Review: Prince Ambien (One-Shot)

It’s always intriguing to read a story about the struggles of another be it fiction or real and to see how they deal with a situation. It’s interesting to see the delusions that some have to mask their problems and how they’ll inadvertently call out for help without realizing it. Prince Ambien is simple and straight forward with its story, but those same ingredients are what make the story interesting and worth reading. It’s a very quick read, but there is a lot of mental content to digest at the same time.

The story begins with a man waking up for a dream about a woman. The dream was very vivid and real to him, but he can’t remember the woman’s name. The man begins obsessing about the woman, trying to draw and paint her form. He falls back into a dream again and finds the woman crying in a forest. She’s thankful that he’s alright and mentions that she wasn’t sure she’d ever see him again, but he promises her that he’ll find a way to keep seeing her. The next day he begins typing about the experience and comes up with the idea of taking sleeping pills to speed up the process so that he can see her again. He heads to the drug store where he buys a variety of sleeping agents and heads home. Soon he begins a habit of pills in order to continue his relationship in his dreams.

Part of me interrupted this story as a man dealing with the loss of his wife/fiancé, but it could also just be dealing with someone who is depressed and lonely. The story is quick, but very well executed. While there isn’t a lot to the writing, what’s there is very fitting of the story.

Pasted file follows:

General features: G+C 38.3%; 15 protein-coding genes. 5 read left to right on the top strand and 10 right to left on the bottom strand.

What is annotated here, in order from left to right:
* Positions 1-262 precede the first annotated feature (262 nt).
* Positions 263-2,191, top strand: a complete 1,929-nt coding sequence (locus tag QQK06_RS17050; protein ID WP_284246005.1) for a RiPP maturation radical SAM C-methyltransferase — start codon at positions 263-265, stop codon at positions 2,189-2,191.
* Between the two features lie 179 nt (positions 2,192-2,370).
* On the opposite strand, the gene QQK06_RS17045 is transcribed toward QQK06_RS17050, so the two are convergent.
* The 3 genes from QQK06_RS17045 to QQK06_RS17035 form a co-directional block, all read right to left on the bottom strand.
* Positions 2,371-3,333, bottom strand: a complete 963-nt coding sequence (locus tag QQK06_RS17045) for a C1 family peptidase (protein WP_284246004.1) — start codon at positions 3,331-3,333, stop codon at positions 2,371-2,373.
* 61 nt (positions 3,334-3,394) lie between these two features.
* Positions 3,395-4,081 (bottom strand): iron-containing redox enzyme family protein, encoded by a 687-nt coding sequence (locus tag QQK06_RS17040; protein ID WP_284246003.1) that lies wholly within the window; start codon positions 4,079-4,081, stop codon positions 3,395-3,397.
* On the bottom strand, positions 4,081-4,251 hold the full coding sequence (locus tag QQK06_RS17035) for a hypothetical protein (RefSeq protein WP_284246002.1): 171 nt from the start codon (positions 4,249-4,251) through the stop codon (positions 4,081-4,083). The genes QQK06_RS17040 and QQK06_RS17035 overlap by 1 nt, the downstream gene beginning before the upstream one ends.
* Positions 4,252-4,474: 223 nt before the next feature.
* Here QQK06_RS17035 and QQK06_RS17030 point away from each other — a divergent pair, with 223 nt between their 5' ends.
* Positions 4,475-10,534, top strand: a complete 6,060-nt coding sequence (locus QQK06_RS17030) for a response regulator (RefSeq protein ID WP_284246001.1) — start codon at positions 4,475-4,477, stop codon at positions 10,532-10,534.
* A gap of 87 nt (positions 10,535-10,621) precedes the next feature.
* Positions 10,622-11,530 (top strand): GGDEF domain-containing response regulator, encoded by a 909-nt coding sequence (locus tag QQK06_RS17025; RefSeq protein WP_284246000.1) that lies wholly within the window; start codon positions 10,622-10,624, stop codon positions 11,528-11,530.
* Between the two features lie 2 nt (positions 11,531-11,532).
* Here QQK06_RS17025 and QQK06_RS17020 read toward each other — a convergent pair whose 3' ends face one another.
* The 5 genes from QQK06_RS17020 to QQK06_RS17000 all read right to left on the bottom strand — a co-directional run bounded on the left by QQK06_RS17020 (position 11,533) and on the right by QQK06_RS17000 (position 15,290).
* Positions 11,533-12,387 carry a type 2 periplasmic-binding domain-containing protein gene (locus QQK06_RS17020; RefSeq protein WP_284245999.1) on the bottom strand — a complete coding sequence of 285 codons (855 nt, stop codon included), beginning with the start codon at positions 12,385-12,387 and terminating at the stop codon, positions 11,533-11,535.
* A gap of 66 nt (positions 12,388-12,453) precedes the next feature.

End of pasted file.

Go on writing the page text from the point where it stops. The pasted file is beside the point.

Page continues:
The art does a lot of the work. The style is pretty basic, but it’s still very good. It’s in all black and white and lightly inked. It gives the book a ton of negative white space, but it actually plays to the style of the story. There are a ton of visual clues to the deeper story going on in the story that can be easily missed if you only pay attention to the face value of the art.

I was surprised by this story; its subject matter of depression is something that is rarely, if ever tackled in comics. While it appears to be simple, what begins as a light daydream comes crashing down to reality before the readers eyes. This story takes chances and risks that few other comics have ever done. In a lot of ways it reminded me of Dear Beloved Stranger, and that’s a good thing to be compared to.

Score: 5/5

Writer/Artist/Creator: Timothy O’Briant


 Price: $5.00